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'Hellboy: Krampusnacht' review: you'll want to meet this Krampus whether you've been naughty or nice

Comic Books

‘Hellboy: Krampusnacht’ review: you’ll want to meet this Krampus whether you’ve been naughty or nice

Hellboy meets Krampus for the ultimate showdown over who’s been naughty and who’s been nice.

In the winter of 1975 Hellboy finds himself in the woods of Austria investigating a paranormal event at a local church.

From the Dark Horse synopsis:

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The only thing more exciting than pitting Hellboy against this Satanic spin on Santa is the team-up of Mike Mignola and Adam Hughes.

What’s the skinny?

Hellboy creator Mike Mignola has teamed up industry veteran Adam Hughes to bring us a 36-page standalone holiday one-shot, featuring Earth’s greatest paranormal investigator and his meeting with the legendary Krampus.

Some of you may know Krampus as that weird Christmas monster from a slew of B horror movies that’ve popped up over the last few years. Though what you may not know is the horned, anthropomorphic, half-goat, half-demon figure is a monster out of European folklore. Krampusnacht falls on December 5th each year, preceding the Feast of St. Nicholas, both which are still celebrated in parts of Europe. During Krampusnacht, Krampus punishes children who’ve misbehaved and when I say punish I don’t mean coal — I mean he kills and eats them. Well at least in my favorite versions of the folktale, like this one for instance.

Krampusnacht begins with Hellboy wandering the snow covered woods of Austria on a dark winter night in December 1975, on what we can only assume to be the evening of Krampusnacht. It’s not long into his wanderings before a ghost appears, pleading with our hero to “save her boy” and in turn leading Hellboy to the one he seeks.

Enter Wilhelm Schulze, an old man who recently made quite the disturbance at a local church, with the only intention being getting the attention of our half-demon protagonist. Schulze explains he’s been patiently awaiting Hellboy’s arrival and has dinner on the table. After sharing a quick drink together it’s time to get down to business.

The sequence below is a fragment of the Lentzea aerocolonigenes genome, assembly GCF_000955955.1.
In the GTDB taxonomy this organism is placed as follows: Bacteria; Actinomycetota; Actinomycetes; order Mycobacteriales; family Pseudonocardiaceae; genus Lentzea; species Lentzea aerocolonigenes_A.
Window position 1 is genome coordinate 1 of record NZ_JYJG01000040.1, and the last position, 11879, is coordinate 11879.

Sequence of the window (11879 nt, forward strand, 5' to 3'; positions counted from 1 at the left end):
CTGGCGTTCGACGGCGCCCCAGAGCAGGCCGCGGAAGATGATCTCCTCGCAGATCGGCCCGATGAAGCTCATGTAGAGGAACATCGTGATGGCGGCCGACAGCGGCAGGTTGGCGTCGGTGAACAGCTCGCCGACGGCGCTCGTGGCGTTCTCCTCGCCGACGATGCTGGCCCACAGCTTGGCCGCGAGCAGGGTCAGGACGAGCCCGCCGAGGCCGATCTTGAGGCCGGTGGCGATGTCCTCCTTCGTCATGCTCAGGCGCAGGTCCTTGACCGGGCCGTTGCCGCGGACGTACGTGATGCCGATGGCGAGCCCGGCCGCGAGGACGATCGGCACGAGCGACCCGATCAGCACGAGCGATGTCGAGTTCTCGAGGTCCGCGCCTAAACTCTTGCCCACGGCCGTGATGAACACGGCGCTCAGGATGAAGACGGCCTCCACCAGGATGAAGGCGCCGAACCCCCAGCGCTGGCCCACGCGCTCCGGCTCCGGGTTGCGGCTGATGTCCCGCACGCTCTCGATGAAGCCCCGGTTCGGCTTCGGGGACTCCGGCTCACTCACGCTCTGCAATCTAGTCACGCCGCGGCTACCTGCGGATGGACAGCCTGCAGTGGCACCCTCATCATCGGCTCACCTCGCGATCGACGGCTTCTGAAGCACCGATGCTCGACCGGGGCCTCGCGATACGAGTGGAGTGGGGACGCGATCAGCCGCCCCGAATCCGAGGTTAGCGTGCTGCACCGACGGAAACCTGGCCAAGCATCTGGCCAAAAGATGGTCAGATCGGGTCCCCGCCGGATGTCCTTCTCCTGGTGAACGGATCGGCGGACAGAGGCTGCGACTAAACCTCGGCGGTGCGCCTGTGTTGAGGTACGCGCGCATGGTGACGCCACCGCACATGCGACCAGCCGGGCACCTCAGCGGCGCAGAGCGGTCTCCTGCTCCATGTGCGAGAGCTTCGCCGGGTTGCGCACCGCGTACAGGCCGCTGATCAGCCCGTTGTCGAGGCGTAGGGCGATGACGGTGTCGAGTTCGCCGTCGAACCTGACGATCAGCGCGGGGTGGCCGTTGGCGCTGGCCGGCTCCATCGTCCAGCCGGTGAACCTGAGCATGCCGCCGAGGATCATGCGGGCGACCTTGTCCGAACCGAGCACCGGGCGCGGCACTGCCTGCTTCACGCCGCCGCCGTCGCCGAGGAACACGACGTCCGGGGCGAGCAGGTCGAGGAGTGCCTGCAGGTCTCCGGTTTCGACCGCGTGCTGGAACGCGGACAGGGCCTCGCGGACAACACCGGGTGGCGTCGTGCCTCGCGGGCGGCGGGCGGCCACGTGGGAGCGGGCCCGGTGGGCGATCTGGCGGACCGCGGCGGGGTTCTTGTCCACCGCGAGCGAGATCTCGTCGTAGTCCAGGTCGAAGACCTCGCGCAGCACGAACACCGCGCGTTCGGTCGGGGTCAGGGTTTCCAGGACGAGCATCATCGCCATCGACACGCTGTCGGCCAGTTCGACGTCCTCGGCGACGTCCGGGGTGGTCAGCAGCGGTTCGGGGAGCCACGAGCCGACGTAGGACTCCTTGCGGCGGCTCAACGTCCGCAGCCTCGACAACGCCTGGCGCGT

Schulze reveals himself to be the legendary half-demon, half-goat figure of Christmas nightmares, Krampus himself. To convince Hellboy of the truth of his claim, Schulze provides him with a rather grisly memory of some of Krampus’ finest work. What follows is an epic and slightly confusing struggle.

What’s the catch?

For those unfamiliar with the character, you’re bound to be scratching your head a bit. But that’s to be expected and the questions Mignola will raise with with those new to Hellboy will hopefully lead you to one of the best characters in comics.

Is it good?

I’ve always admired Mignola’s love of history and its constant involvement in his stories. Whether through hard facts or speculation, you can always count on some historic presence in the man’s work. So the first thing I did on being introduced to Wilhelm Schulze was look him up on Wikipedia. I wasn’t disappointed with what I found.

Schulze was a German professor, dean and scientist who studied veterinary medicine and specialized in pigs. What stuck out to me though was a study he conducted between 1974 and 1978, titled Attempts to Objectify Pain and Consciousness in Conventional (captive bolt pistol stunning) and Ritual (knife) Methods of Slaughtering Sheep and Calves. The results of which found captive bolt stunning to be less humane than using a ritual knife. I won’t spoil things for you, but I didn’t point this out for the heck of it.

Adam Hughes isn’t an artist I’d expect to find on a Hellboy book. While he’s without question a very talented artist, his notable works Wonder Woman, Catwoman and Batgirl are on the other end of the spectrum from a horror title. Man am I glad he decided to shake things up! Krampus is without a doubt the standout from in the art department in this story. The character’s design is nightmare inducing, with a truly demonic visage and a gruesome transformation midway through the issue. Throughout the entire issue Hughes impresses with heavy detail from start to finish and shadow work that adds to the creepy feel and beautiful colors.

Is there anything else I need to say to convince you that this is a one-shot you’ll want in your collection? Adam Hughes’ artwork is reason enough, but Mignola’s patented style of showing more, saying even less and adding a dab of history makes this issue a must have. Krampus is coming your way this holiday season and you’ll want to meet him whether you’ve been naughty or nice.

'Hellboy: Krampusnacht' review: you'll want to meet this Krampus whether you've been naughty or nice
Hellboy: Krampusnacht
Is it good?
Adam Hughes does an amazing job in a genre he doesn't normally operate in
A fun spin on a popular Christmas legend
Hellboy might be gone, but the one-shots are keeping him alive and kicking

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